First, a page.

This version of Katherine Howard’s story is told by one of her close friends, Catherine Tilney. The first person narration makes the title of the book rather misleading since that actually makes it not the confession of Katherine Howard and Henry’s fifth wife actually ends up more of a background character. The result is a somewhat chatty, middle-school narration which somehow seems a little too modern and “gossip girl-ish”. ( )
  tanzanite | Jan 17, 2012 |
This review was written for LibraryThing Early Reviewers.
This is another novel about Katherine Howard, the fifth wife of Henry VIII. I do have to say that this was not one of the best books I have read about Katherine Howard. A very young girl put into a situation at the greed of other, and way too young to be put against a king who has not problems getting what he wants at the expense of others, usually his wives losing their heads. ( )
  celticlady53 | Oct 6, 2011 |
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The 2nd November was the last time when everything was alright, and the day it was All Souls, the day of the dead.
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Amazon.com Product Description (ISBN 0062011472, Paperback)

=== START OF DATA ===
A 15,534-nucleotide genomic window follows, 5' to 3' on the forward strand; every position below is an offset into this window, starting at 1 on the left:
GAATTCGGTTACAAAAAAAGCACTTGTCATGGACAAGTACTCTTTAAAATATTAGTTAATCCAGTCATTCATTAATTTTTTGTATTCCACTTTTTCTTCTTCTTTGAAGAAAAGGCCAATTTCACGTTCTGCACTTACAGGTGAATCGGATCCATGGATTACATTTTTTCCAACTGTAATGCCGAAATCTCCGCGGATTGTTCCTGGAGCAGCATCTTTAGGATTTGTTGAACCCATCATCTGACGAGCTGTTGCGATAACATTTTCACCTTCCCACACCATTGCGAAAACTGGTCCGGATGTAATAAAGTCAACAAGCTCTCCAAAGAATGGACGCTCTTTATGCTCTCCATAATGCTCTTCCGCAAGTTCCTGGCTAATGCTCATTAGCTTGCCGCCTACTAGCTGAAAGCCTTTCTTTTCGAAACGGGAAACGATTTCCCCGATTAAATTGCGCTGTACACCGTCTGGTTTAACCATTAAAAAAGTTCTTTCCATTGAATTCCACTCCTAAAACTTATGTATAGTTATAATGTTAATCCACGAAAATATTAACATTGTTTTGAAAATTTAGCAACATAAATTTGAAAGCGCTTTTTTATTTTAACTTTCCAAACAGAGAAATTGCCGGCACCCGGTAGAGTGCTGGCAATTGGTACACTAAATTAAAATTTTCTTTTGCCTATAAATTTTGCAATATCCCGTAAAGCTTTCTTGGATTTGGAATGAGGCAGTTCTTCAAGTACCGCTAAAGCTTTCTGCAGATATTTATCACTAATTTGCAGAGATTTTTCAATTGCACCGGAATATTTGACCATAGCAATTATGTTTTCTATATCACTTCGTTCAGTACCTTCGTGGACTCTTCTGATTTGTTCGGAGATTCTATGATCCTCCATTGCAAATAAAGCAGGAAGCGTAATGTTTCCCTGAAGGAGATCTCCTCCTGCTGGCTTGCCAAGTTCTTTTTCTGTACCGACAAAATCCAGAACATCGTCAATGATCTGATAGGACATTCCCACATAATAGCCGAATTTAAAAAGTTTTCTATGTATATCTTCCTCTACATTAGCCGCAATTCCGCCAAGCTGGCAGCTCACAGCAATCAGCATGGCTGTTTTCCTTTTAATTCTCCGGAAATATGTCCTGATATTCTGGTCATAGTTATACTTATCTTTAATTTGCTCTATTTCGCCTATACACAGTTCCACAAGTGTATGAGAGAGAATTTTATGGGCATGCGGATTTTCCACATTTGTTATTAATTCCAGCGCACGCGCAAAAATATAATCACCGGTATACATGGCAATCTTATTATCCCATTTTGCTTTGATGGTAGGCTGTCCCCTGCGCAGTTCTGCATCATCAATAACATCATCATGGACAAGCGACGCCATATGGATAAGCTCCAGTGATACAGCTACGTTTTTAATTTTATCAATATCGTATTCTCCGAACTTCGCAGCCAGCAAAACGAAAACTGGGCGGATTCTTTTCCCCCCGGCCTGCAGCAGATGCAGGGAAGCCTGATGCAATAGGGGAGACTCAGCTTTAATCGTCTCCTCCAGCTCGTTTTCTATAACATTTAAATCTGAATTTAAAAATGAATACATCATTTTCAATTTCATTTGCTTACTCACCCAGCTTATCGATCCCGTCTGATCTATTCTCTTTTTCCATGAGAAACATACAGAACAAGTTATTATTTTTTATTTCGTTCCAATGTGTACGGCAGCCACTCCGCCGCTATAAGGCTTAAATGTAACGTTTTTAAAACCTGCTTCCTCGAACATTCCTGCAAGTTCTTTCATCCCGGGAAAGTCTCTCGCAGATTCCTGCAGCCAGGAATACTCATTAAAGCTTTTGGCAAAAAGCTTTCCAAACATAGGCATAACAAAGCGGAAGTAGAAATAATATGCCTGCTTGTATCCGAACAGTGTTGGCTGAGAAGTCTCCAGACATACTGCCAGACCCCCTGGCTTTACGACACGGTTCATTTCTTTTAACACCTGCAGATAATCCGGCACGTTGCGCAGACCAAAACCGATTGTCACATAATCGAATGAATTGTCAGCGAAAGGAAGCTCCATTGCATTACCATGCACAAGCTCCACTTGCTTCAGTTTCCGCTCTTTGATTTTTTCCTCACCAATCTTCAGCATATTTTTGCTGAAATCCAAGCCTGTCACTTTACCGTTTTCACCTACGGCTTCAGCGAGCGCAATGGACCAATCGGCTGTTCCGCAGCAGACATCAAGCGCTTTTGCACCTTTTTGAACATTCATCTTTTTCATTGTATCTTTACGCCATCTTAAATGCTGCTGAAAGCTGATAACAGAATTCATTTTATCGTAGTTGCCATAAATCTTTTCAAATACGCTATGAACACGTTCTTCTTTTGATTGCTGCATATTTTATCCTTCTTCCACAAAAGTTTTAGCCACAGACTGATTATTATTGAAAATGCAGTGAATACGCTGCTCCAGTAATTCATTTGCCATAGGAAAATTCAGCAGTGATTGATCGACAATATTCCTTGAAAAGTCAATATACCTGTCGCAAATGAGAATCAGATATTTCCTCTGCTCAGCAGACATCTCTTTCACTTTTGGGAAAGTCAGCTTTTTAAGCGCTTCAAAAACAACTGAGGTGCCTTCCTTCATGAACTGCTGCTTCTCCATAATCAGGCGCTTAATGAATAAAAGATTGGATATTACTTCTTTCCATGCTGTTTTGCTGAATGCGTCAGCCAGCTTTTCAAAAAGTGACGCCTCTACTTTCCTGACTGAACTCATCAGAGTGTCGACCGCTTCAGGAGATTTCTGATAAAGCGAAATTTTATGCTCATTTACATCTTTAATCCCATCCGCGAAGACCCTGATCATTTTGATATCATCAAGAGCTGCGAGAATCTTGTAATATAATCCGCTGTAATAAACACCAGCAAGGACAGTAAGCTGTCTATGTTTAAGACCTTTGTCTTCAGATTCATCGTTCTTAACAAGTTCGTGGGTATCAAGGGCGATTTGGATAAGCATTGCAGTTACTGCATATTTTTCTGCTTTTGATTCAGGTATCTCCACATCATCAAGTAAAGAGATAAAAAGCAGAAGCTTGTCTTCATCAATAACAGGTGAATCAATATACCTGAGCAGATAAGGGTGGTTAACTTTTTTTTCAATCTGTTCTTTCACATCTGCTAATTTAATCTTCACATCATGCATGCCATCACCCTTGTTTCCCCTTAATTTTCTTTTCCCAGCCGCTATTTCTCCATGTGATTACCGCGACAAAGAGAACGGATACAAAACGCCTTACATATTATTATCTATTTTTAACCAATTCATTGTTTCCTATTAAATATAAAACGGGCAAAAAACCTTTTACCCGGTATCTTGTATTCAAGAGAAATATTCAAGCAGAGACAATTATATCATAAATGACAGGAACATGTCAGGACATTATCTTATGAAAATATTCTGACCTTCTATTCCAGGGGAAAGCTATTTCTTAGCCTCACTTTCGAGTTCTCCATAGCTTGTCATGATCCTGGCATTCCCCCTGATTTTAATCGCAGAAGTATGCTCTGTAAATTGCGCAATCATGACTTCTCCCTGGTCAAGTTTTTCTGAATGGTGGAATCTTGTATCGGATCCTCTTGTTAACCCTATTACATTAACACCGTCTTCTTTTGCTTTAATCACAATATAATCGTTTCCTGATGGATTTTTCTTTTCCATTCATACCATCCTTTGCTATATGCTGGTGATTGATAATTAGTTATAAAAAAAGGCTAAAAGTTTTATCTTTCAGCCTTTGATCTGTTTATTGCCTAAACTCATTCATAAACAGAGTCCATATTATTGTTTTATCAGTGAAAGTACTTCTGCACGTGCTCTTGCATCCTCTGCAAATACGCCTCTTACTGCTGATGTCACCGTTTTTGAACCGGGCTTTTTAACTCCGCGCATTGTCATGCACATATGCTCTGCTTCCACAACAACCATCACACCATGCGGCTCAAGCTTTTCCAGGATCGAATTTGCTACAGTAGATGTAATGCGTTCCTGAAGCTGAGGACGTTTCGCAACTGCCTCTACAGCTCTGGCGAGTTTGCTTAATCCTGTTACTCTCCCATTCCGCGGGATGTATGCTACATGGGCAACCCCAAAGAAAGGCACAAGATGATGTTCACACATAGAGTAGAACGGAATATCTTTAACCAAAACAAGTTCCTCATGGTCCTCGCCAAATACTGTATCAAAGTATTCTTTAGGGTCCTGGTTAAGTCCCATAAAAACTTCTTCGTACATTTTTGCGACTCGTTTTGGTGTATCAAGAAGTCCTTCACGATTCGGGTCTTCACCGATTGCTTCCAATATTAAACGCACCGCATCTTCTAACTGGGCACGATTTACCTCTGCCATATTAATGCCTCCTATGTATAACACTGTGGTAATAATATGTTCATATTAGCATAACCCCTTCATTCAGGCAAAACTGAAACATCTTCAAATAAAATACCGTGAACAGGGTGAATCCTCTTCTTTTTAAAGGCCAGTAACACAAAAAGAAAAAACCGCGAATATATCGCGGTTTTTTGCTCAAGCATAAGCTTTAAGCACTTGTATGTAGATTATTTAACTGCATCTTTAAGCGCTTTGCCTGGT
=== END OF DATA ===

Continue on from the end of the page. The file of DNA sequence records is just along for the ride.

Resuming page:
The tragic, moving, and gripping story of the ascendance and fall of Katherine Howard, fifth wife of Henry VIII, and the best friend she nearly dragged down with her

When twelve-year-old Katherine Howard comes to live in the Duchess of Norfolk’s household she could not be more different than her poor relation, Cat Tilney. Yet, of all their companions, it is Cat, watchful and ambitious, to whom the seemingly frivolous young girl confides. When Katherine is summoned to the royal court at seventeen—to become, months later, the wife of Henry VIII after he casts off his previous queen—she leaves behind an ex-lover, Francis, with whom Cat is soon passionately involved.

But a future that seems assured for the pampered new queen and her maid-in-waiting lasts a brief year and a half, only to be imperiled by improper acts and scandalous allegations of girlhood love affairs. Imprisoned in the Tower and hoping to escape a most terrible fate, a frightened, desperate Katherine relates a version of events that only Cat recognizes as a lie—as more than one life is threatened by what she alone knows to be the truth about Katherine Howard’s past.

(retrieved from Amazon Mon, 30 Sep 2013 14:03:56 -0400)

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The tragic, moving, and gripping story of the ascendance and fall of Katherine Howard, fifth wife of Henry VIII-- and the best friend she nearly dragged down with her.